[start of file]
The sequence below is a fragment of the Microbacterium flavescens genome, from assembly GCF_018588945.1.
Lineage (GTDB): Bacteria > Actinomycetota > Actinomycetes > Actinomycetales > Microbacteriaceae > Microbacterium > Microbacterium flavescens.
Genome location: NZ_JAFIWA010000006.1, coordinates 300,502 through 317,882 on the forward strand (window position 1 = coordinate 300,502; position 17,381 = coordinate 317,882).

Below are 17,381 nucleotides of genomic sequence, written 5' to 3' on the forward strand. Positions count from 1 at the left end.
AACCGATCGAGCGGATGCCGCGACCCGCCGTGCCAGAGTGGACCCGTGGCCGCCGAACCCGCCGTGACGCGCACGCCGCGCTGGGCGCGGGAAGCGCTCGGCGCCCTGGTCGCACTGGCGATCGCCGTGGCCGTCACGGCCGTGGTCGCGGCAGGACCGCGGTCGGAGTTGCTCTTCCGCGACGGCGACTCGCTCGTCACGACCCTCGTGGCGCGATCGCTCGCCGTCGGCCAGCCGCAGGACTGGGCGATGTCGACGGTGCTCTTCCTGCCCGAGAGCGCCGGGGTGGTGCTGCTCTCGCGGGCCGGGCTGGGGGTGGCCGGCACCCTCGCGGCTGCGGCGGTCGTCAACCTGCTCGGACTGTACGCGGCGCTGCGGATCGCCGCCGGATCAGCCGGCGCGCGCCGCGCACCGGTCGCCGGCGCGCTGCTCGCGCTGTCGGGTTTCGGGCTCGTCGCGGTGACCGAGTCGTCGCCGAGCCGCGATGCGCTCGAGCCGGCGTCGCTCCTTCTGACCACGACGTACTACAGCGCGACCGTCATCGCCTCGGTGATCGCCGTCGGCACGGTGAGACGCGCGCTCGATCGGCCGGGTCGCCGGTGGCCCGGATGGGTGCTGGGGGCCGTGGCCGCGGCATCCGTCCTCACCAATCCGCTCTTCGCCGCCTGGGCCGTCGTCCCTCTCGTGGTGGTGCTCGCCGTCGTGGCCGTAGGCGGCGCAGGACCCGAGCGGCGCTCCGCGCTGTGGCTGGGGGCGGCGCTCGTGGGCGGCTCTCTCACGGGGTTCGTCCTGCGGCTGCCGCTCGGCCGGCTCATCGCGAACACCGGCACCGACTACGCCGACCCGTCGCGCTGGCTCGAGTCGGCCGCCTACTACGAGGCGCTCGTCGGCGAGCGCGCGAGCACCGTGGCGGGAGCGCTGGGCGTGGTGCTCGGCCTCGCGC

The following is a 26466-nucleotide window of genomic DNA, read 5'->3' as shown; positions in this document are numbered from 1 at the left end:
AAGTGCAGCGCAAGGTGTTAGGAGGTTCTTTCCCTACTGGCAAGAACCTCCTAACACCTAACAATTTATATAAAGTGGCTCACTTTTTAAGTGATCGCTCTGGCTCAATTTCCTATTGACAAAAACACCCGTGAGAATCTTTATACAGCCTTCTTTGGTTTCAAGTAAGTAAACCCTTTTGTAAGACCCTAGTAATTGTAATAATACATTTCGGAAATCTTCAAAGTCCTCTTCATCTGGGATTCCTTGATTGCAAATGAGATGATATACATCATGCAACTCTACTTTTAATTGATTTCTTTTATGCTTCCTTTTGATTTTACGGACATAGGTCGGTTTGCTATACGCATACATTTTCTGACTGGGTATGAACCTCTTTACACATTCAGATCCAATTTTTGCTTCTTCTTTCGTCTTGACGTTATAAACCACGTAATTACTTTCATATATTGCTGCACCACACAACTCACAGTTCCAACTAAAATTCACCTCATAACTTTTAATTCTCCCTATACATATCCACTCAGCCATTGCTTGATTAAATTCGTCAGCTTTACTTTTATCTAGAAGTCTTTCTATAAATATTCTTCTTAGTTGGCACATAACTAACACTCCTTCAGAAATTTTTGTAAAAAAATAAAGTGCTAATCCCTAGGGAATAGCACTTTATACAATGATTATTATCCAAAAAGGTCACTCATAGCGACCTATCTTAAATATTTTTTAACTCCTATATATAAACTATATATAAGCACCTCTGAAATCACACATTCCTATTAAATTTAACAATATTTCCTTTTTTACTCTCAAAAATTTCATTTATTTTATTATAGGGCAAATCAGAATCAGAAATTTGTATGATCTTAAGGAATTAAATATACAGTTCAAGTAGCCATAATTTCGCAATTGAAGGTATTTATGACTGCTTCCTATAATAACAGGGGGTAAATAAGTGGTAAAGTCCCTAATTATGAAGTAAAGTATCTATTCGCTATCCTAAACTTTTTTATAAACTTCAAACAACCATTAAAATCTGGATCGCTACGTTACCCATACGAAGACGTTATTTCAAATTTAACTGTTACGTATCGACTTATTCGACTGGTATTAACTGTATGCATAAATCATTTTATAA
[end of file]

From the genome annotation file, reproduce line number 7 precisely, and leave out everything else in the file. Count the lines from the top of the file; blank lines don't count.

AAGTGCAGCGCAAGGTGTTAGGAGGTTCTTTCCCTACTGGCAAGAACCTCCTAACACCTAACAATTTATATAAAGTGGCTCACTTTTTAAGTGATCGCTCTGGCTCAATTTCCTATTGACAAAAACACCCGTGAGAATCTTTATACAGCCTTCTTTGGTTTCAAGTAAGTAAACCCTTTTGTAAGACCCTAGTAATTGTAATAATACATTTCGGAAATCTTCAAAGTCCTCTTCATCTGGGATTCCTTGATTGCAAATGAGATGATATACATCATGCAACTCTACTTTTAATTGATTTCTTTTATGCTTCCTTTTGATTTTACGGACATAGGTCGGTTTGCTATACGCATACATTTTCTGACTGGGTATGAACCTCTTTACACATTCAGATCCAATTTTTGCTTCTTCTTTCGTCTTGACGTTATAAACCACGTAATTACTTTCATATATTGCTGCACCACACAACTCACAGTTCCAACTAAAATTCACCTCATAACTTTTAATTCTCCCTATACATATCCACTCAGCCATTGCTTGATTAAATTCGTCAGCTTTACTTTTATCTAGAAGTCTTTCTATAAATATTCTTCTTAGTTGGCACATAACTAACACTCCTTCAGAAATTTTTGTAAAAAAATAAAGTGCTAATCCCTAGGGAATAGCACTTTATACAATGATTATTATCCAAAAAGGTCACTCATAGCGACCTATCTTAAATATTTTTTAACTCCTATATATAAACTATATATAAGCACCTCTGAAATCACACATTCCTATTAAATTTAACAATATTTCCTTTTTTACTCTCAAAAATTTCATTTATTTTATTATAGGGCAAATCAGAATCAGAAATTTGTATGATCTTAAGGAATTAAATATACAGTTCAAGTAGCCATAATTTCGCAATTGAAGGTATTTATGACTGCTTCCTATAATAACAGGGGGTAAATAAGTGGTAAAGTCCCTAATTATGAAGTAAAGTATCTATTCGCTATCCTAAACTTTTTTATAAACTTCAAACAACCATTAAAATCTGGATCGCTACGTTACCCATACGAAGACGTTATTTCAAATTTAACTGTTACGTATCGACTTATTCGACTGGTATTAACTGTATGCATAAATCATTTTATAA